when I brought one, regarded his swollen face with a dolorous expression, as he muttered-
I vow to gosh, that's too bad I warn't a bad looking chap before, and now I'm done for; won't there be a thunderin‘ scar?
and what on earth will Josephine Skinner say?
He looked up at me with his one eye so appealingly, that I controlled my risibles, and assured him that if Josephine was a girl of sense, she would admire the honorable scar, as a lasting proof that he had faced the enemy, for all women thought a wound the best decoration a brave soldier could wear.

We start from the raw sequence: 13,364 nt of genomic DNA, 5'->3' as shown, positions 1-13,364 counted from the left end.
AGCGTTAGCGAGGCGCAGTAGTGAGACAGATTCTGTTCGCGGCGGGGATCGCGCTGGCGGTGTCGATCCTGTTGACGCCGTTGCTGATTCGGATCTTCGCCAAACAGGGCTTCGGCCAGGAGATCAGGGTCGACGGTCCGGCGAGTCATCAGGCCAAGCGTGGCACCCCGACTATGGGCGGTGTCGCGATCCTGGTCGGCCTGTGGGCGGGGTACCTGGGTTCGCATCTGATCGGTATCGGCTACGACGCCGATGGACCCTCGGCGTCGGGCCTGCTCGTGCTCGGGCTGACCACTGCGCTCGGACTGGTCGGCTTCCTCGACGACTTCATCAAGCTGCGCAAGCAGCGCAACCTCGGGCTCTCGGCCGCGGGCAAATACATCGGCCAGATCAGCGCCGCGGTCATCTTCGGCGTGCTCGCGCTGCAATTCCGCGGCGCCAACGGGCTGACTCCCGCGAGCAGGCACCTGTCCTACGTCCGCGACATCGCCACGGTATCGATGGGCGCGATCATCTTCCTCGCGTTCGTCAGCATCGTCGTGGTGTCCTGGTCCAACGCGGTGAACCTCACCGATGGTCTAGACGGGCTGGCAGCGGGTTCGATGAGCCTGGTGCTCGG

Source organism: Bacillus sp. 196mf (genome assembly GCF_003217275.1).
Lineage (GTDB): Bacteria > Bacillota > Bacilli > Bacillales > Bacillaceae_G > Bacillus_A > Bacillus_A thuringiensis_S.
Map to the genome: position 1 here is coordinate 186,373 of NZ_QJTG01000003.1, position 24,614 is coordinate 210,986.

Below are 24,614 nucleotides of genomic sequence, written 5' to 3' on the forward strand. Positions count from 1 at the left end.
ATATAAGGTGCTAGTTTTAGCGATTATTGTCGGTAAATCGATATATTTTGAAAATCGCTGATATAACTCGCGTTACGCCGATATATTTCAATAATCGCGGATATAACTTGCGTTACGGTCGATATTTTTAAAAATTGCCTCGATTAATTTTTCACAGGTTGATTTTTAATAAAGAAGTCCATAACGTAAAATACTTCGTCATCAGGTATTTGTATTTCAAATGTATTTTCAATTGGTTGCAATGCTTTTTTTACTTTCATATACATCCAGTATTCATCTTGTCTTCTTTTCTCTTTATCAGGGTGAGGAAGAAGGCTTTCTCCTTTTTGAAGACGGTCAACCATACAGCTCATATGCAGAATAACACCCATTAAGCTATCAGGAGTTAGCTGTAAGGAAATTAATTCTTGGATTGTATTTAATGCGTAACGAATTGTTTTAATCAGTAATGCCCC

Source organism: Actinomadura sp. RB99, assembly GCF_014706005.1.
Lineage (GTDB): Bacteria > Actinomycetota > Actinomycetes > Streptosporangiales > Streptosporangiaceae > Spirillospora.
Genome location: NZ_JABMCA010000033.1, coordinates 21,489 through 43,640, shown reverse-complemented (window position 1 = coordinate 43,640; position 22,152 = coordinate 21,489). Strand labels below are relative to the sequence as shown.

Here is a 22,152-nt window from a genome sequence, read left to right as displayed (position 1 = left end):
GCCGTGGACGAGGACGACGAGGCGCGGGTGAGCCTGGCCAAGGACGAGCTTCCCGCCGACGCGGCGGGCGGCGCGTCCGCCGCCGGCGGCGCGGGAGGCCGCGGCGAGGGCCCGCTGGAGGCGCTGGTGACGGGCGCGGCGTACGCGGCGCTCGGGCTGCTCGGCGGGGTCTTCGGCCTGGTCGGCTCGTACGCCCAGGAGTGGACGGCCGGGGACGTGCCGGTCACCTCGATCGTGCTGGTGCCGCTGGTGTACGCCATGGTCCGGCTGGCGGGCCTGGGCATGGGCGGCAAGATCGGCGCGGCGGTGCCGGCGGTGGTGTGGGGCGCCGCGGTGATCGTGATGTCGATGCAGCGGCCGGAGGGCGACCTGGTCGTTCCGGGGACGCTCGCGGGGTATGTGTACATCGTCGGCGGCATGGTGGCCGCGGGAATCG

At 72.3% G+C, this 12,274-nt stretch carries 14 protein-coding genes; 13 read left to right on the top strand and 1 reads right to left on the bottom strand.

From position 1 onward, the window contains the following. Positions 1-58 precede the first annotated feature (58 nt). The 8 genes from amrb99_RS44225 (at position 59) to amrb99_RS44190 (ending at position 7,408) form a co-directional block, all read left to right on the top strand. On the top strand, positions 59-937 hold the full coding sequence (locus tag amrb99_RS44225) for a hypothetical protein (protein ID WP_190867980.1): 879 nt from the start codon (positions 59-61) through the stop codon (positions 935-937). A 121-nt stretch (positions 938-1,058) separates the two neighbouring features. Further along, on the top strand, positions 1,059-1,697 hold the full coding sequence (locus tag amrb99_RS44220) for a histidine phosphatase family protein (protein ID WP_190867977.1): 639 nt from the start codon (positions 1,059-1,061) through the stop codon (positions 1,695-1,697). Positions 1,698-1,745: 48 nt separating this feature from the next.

I hope Miss Skinner verified the good opinion I so rashly expressed of her, but I shall never know.
The next scrubbee was a nice-looking lad, with a curly brown mane, honest blue eyes, and a merry mouth.
He lay on a bed, with one leg gone, and the right arm so shattered that it must evidently follow: yet the little sergeant was as merry as if his afflictions were not worth lamenting over; and when a drop or two of salt w